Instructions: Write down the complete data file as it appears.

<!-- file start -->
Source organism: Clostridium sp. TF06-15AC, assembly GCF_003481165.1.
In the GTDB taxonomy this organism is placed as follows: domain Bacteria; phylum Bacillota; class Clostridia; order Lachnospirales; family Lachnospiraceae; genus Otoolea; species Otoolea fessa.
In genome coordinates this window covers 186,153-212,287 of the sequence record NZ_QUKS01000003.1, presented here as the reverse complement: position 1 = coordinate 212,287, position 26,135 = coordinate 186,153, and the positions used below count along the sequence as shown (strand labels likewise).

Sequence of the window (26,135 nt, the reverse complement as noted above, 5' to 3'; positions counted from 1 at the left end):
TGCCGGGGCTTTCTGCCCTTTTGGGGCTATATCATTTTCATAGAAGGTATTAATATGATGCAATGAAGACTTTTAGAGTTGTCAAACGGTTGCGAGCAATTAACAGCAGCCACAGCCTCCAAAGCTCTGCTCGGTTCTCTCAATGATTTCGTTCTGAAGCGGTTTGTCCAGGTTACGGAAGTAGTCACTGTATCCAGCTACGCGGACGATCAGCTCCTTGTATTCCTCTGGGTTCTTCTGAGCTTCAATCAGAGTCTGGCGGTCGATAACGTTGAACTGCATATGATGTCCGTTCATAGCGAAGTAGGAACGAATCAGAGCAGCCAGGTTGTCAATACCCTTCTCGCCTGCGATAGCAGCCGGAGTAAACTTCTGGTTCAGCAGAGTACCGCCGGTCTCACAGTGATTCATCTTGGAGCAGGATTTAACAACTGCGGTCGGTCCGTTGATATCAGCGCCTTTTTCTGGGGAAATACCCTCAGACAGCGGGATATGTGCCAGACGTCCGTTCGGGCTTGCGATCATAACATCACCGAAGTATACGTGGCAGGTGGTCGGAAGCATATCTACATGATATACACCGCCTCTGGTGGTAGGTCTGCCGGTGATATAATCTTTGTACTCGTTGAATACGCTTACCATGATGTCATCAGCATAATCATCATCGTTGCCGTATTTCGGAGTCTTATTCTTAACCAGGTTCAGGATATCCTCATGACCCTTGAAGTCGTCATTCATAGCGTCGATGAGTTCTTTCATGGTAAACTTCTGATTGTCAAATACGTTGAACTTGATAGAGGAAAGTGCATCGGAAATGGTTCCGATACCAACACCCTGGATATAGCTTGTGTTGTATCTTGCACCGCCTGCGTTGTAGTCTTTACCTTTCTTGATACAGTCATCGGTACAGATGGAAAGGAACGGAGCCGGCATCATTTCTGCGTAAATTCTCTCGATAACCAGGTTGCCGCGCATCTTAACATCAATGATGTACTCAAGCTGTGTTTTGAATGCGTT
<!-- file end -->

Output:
Source organism: Clostridium sp. TF06-15AC, assembly GCF_003481165.1.
In the GTDB taxonomy this organism is placed as follows: domain Bacteria; phylum Bacillota; class Clostridia; order Lachnospirales; family Lachnospiraceae; genus Otoolea; species Otoolea fessa.
In genome coordinates this window covers 186,153-212,287 of the sequence record NZ_QUKS01000003.1, presented here as the reverse complement: position 1 = coordinate 212,287, position 26,135 = coordinate 186,153, and the positions used below count along the sequence as shown (strand labels likewise).

Sequence of the window (26,135 nt, the reverse complement as noted above, 5' to 3'; positions counted from 1 at the left end):
TGCCGGGGCTTTCTGCCCTTTTGGGGCTATATCATTTTCATAGAAGGTATTAATATGATGCAATGAAGACTTTTAGAGTTGTCAAACGGTTGCGAGCAATTAACAGCAGCCACAGCCTCCAAAGCTCTGCTCGGTTCTCTCAATGATTTCGTTCTGAAGCGGTTTGTCCAGGTTACGGAAGTAGTCACTGTATCCAGCTACGCGGACGATCAGCTCCTTGTATTCCTCTGGGTTCTTCTGAGCTTCAATCAGAGTCTGGCGGTCGATAACGTTGAACTGCATATGATGTCCGTTCATAGCGAAGTAGGAACGAATCAGAGCAGCCAGGTTGTCAATACCCTTCTCGCCTGCGATAGCAGCCGGAGTAAACTTCTGGTTCAGCAGAGTACCGCCGGTCTCACAGTGATTCATCTTGGAGCAGGATTTAACAACTGCGGTCGGTCCGTTGATATCAGCGCCTTTTTCTGGGGAAATACCCTCAGACAGCGGGATATGTGCCAGACGTCCGTTCGGGCTTGCGATCATAACATCACCGAAGTATACGTGGCAGGTGGTCGGAAGCATATCTACATGATATACACCGCCTCTGGTGGTAGGTCTGCCGGTGATATAATCTTTGTACTCGTTGAATACGCTTACCATGATGTCATCAGCATAATCATCATCGTTGCCGTATTTCGGAGTCTTATTCTTAACCAGGTTCAGGATATCCTCATGACCCTTGAAGTCGTCATTCATAGCGTCGATGAGTTCTTTCATGGTAAACTTCTGATTGTCAAATACGTTGAACTTGATAGAGGAAAGTGCATCGGAAATGGTTCCGATACCAACACCCTGGATATAGCTTGTGTTGTATCTTGCACCGCCTGCGTTGTAGTCTTTACCTTTCTTGATACAGTCATCGGTACAGATGGAAAGGAACGGAGCCGGCATCATTTCTGCGTAAATTCTCTCGATAACCAGGTTGCCGCGCATCTTAACATCAATGATGTACTCAAGCTGTGTTTTGAATGCGTT